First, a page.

American technology company Intel has announced its contribution to a satellite named PhiSat-1 by powering it with an onboard artificial intelligence (AI), thanks to an Intel Movidius Myriad 2 Vision Processing Unit (VPU).
The AI software that runs on the Intel Myriad 2 on PhiSat-1, was created by Irish startup Ubotica, which worked with the hardware maker behind the hyperspectral camera.
The satellite was launched last month along with 45 other similarly small satellites as part of Arianespace’s first rideshare demonstration mission.
The VPU is the same chip which can be found inside many smart cameras and even a $99 selfie drone. PhiSat-1 is actually one of a pair of satellites on a mission to monitor polar ice and soil moisture, while also testing inter-satellite communication systems in order to create a future network of federated satellites.
Intel, European Space Agency, Ubotica, and camera maker Cosine worked together to launch and test the satellite. PhiSat-1’s onboard processing test was designed to identify and discard cloudy images in order to reduce bandwidth requirements by roughly 30%.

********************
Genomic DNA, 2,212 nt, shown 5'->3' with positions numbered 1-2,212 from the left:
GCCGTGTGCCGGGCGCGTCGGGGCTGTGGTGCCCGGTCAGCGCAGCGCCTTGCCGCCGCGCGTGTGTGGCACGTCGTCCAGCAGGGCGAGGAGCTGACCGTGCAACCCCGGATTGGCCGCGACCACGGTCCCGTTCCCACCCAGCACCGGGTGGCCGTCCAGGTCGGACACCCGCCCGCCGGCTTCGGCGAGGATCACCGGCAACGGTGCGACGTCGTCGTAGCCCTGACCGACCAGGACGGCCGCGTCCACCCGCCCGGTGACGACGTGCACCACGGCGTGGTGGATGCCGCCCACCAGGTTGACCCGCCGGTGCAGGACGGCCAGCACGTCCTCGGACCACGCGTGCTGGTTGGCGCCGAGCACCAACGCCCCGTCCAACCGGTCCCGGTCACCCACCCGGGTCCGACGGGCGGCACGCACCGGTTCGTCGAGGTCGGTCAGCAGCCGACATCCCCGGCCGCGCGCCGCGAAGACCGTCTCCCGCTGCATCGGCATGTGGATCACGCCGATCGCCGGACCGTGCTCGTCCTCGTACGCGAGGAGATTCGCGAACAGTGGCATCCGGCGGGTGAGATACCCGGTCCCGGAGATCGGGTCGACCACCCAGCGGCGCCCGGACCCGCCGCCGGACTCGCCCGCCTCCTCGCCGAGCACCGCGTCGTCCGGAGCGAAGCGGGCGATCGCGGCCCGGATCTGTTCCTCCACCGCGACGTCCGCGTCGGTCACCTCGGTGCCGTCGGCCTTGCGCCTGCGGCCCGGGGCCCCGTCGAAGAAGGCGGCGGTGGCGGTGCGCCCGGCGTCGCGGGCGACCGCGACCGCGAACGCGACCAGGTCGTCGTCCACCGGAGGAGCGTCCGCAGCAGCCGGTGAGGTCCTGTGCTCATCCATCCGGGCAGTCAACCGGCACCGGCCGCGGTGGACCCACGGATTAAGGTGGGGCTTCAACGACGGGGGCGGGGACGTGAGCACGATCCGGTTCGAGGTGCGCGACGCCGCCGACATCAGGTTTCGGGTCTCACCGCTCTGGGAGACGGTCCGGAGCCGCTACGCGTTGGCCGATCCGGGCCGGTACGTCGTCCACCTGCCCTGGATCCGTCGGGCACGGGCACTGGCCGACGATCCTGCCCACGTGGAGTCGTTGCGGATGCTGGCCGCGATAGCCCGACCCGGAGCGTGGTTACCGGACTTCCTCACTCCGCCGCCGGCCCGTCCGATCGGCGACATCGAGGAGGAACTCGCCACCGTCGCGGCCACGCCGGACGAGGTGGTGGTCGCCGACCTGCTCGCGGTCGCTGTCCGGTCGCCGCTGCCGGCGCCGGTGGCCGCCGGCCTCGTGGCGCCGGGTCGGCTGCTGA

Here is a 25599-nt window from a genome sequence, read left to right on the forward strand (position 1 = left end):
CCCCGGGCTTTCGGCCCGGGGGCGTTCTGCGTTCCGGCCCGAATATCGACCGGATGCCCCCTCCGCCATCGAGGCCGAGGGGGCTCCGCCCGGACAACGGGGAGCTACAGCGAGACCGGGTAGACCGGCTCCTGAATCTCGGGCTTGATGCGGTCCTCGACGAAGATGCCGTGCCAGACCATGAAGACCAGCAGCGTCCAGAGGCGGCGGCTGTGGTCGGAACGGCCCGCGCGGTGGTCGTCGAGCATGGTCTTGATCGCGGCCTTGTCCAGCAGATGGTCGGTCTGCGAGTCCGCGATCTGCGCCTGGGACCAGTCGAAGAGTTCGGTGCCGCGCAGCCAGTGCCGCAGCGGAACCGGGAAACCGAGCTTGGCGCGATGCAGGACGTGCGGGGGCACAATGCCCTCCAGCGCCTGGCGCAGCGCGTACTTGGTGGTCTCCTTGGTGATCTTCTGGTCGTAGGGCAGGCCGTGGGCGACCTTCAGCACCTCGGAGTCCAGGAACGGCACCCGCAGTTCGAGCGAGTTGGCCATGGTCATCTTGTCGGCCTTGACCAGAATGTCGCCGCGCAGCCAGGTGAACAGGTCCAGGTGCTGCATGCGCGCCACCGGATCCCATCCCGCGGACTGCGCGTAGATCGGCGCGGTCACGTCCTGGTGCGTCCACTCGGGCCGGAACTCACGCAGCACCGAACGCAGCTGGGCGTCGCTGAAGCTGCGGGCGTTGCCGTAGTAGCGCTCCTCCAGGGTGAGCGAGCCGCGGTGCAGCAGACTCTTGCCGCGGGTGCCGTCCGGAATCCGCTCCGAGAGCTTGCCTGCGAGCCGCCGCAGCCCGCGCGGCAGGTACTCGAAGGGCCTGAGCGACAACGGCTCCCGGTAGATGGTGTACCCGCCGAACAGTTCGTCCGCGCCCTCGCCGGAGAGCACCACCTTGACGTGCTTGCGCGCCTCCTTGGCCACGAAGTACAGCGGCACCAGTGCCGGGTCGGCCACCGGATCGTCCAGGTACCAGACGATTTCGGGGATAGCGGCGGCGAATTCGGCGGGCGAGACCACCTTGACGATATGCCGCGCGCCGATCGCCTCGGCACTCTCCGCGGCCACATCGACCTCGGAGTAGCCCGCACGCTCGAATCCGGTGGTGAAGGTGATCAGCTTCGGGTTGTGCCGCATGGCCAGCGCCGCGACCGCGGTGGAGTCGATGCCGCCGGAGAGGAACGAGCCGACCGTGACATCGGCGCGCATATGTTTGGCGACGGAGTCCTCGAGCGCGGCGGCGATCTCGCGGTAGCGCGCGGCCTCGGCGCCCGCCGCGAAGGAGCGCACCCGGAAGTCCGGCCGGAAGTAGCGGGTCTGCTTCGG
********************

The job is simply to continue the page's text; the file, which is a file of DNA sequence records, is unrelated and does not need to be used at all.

By only sending useful pixels, the satellite will now “improve bandwidth utilisation and significantly reduce aggregated downlink costs” — not to mention saving scientists’ time on the ground.
“The capability that sensors have to produce data increases by a factor of 100 every generation, while our capabilities to download data are increasing, but only by a factor of three, four, five per generation,” said Gianluca Furano, data systems and onboard computing lead at the European Space Agency.
Aubrey Dunne, chief technology officer of Ubotica remarked: “The Myriad was absolutely designed from the ground up to have an impressive compute capability but in a very low power envelope, and that really suits space applications.”